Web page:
So, you found a lender with a good loan program and you’re ready to submit a request for your self-storage acquisition or development project. To ensure the highest probability of success, you need to assemble a thorough, complete package. The easier it is for the lender to review and access information without having to ask a bunch of questions, the more likely he’ll look seriously at your deal. What you don’t want is for the package to come across as deficient or disorganized.
Below is guidance on what to include in your request when you apply for financing. These are the items a lender will appreciate receiving.
Borrower Information and Summary
Your loan request will include a lot of information about you, your self-storage business, the proposed property and the financing you seek. To begin, the lender will want the following:
- Your personal financial statement and schedule of real estate
- A résumé indicating your experience in the ownership, development or management of an income property and, more specifically, self-storage
- Recent credit report or score
- If the borrower is an entity, and the latest balance sheet (Entity organizational documentation can be provided up front or later in the process.)
- The most recent two to three years of federal tax returns, personal and entity (Include K-1 tax returns for any entities owned.)
- Amount being requested (If desired, you can include amounts to cover closing costs.)
- Whether this is a purchase or refinance (If it’s a purchase, you’ll need to provide a purchase contract, escrow instructions and preliminary title report. If it’s a 1031 exchange, you’ll need to add your 1031 accommodator statement.)
- The term being requested (This ranges from three to 10 years or longer.)
- The amortization desired, 15 or 30 years
- If this is a cash-out refinance, the purpose and use of funds
- Your preference regarding recourse (Loans are normally recourse, meaning personal guarantees required; but loans with a lower loan-to-value, or certain types of lenders, sometimes allow for non- or partial-recourse options.)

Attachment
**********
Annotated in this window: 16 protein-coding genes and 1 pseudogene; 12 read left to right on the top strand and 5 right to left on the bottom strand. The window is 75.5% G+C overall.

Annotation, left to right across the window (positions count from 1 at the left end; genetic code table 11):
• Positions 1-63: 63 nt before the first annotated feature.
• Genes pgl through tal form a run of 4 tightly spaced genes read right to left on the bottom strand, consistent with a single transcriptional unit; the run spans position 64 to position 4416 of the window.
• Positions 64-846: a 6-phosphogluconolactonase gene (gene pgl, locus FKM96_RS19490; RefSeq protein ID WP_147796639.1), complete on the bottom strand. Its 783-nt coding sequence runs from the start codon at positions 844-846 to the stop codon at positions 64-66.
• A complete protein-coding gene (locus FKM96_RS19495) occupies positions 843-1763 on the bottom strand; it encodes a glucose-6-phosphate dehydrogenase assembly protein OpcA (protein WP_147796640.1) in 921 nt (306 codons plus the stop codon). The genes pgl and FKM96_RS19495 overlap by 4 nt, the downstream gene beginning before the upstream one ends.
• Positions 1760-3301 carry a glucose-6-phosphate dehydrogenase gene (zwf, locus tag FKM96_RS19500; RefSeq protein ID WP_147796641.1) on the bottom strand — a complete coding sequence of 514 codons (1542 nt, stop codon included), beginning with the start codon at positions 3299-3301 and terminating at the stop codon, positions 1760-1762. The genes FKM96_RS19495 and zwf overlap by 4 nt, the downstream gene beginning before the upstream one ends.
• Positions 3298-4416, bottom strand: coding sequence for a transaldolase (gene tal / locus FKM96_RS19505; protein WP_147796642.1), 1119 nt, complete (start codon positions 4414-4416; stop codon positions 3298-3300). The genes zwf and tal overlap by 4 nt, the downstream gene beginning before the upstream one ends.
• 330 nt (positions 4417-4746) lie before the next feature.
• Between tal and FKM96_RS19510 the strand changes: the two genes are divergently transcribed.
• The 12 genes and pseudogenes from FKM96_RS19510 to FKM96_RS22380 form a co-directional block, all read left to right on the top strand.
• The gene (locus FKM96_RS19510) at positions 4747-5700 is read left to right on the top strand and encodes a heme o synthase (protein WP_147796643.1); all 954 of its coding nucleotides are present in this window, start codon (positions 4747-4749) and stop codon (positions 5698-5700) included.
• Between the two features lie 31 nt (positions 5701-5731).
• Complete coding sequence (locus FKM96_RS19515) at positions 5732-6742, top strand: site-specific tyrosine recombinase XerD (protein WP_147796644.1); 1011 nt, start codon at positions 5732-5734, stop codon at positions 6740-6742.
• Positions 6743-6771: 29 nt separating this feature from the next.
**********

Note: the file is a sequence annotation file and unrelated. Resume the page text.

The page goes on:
- Your preference regarding prepay penalty (Better rates often come with long prepay penalties. Many borrowers want no penalty or a low one for flexibility.)
A prior appraisal is always helpful in this section, but if you don’t have one, you can provide a detailed description of the self-storage property. This should include:
- Physical address
- Location description (frontage, ingress and egress, signage, traffic count, etc.)
- Photos of the property interior, exterior and amenities
- Year built
- Total gross and net square footage
- Construction type
- Number of buildings and stories
- Number of interior and exterior units as well as sizes
- How many units are climate-controlled
- Number of elevators
- If there’s an onsite residence
- Demographic information
- Number of parking spaces for customers
- Number of parking spaces for vehicle storage, if applicable
- Available amenities, such as enclosed vehicle or RV storage, a dump or wash station for RVs, electrical outlets, pickup and delivery service, fire sprinklers, retail sales, etc.
These will be key to your loan request. Missing or inaccurate information could land your application in the reject pile. Your goal is to show the lender the historic and future operational ability to sustain the requested financing. This section will include:
- Detailed property income and expenses: Include reports for at least the last three years, plus year-to-date through the latest month. Explain any large, unusual or one-time items, for example, a new roof or the purchase of management software.
- Current rent-roll summary: This report should include the following for each self-storage unit size.
- Number of occupied, vacant and unavailable (physical occupancy)
- Total square footage (e.g., 100 5-by-5 units equals 2,500 square feet)
- Market, contract and actual rent (economic occupancy)
- Occupancy history: Include the previous three to five years on an annual basis. Again, include any anomalies that might have occurred.
- Year-end management-summary reports: If available, these will show an accounts-receivable aging summary and other relevant information.
- Additional structures: If the property contains office or retail tenants in separate buildings, provide the lease or lease summary so the lender will have a good understanding of how these spaces might affect the storage property.